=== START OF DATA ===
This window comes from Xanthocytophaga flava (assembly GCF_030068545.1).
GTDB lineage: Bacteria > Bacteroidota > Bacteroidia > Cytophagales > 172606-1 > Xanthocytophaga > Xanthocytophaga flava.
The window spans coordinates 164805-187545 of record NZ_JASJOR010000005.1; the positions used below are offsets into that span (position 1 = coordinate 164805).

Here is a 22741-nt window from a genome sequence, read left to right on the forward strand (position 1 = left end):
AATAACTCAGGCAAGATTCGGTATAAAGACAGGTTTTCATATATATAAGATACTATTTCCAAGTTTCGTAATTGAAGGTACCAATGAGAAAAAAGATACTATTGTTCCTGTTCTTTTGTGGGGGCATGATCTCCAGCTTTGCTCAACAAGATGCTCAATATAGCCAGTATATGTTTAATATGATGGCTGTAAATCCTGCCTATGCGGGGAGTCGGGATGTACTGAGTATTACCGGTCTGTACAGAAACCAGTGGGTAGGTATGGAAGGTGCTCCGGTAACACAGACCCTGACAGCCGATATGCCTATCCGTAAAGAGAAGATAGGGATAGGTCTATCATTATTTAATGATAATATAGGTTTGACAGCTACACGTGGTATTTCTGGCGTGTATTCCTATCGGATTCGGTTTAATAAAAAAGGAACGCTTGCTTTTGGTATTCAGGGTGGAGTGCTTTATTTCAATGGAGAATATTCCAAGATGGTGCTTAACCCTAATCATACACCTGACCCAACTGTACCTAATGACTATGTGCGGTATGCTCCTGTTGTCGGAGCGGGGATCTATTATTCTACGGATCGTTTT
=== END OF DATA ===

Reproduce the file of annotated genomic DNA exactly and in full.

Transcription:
This window comes from Xanthocytophaga flava (assembly GCF_030068545.1).
GTDB lineage: Bacteria > Bacteroidota > Bacteroidia > Cytophagales > 172606-1 > Xanthocytophaga > Xanthocytophaga flava.
The window spans coordinates 164805-187545 of record NZ_JASJOR010000005.1; the positions used below are offsets into that span (position 1 = coordinate 164805).

Here is a 22741-nt window from a genome sequence, read left to right on the forward strand (position 1 = left end):
AATAACTCAGGCAAGATTCGGTATAAAGACAGGTTTTCATATATATAAGATACTATTTCCAAGTTTCGTAATTGAAGGTACCAATGAGAAAAAAGATACTATTGTTCCTGTTCTTTTGTGGGGGCATGATCTCCAGCTTTGCTCAACAAGATGCTCAATATAGCCAGTATATGTTTAATATGATGGCTGTAAATCCTGCCTATGCGGGGAGTCGGGATGTACTGAGTATTACCGGTCTGTACAGAAACCAGTGGGTAGGTATGGAAGGTGCTCCGGTAACACAGACCCTGACAGCCGATATGCCTATCCGTAAAGAGAAGATAGGGATAGGTCTATCATTATTTAATGATAATATAGGTTTGACAGCTACACGTGGTATTTCTGGCGTGTATTCCTATCGGATTCGGTTTAATAAAAAAGGAACGCTTGCTTTTGGTATTCAGGGTGGAGTGCTTTATTTCAATGGAGAATATTCCAAGATGGTGCTTAACCCTAATCATACACCTGACCCAACTGTACCTAATGACTATGTGCGGTATGCTCCTGTTGTCGGAGCGGGGATCTATTATTCTACGGATCGTTTT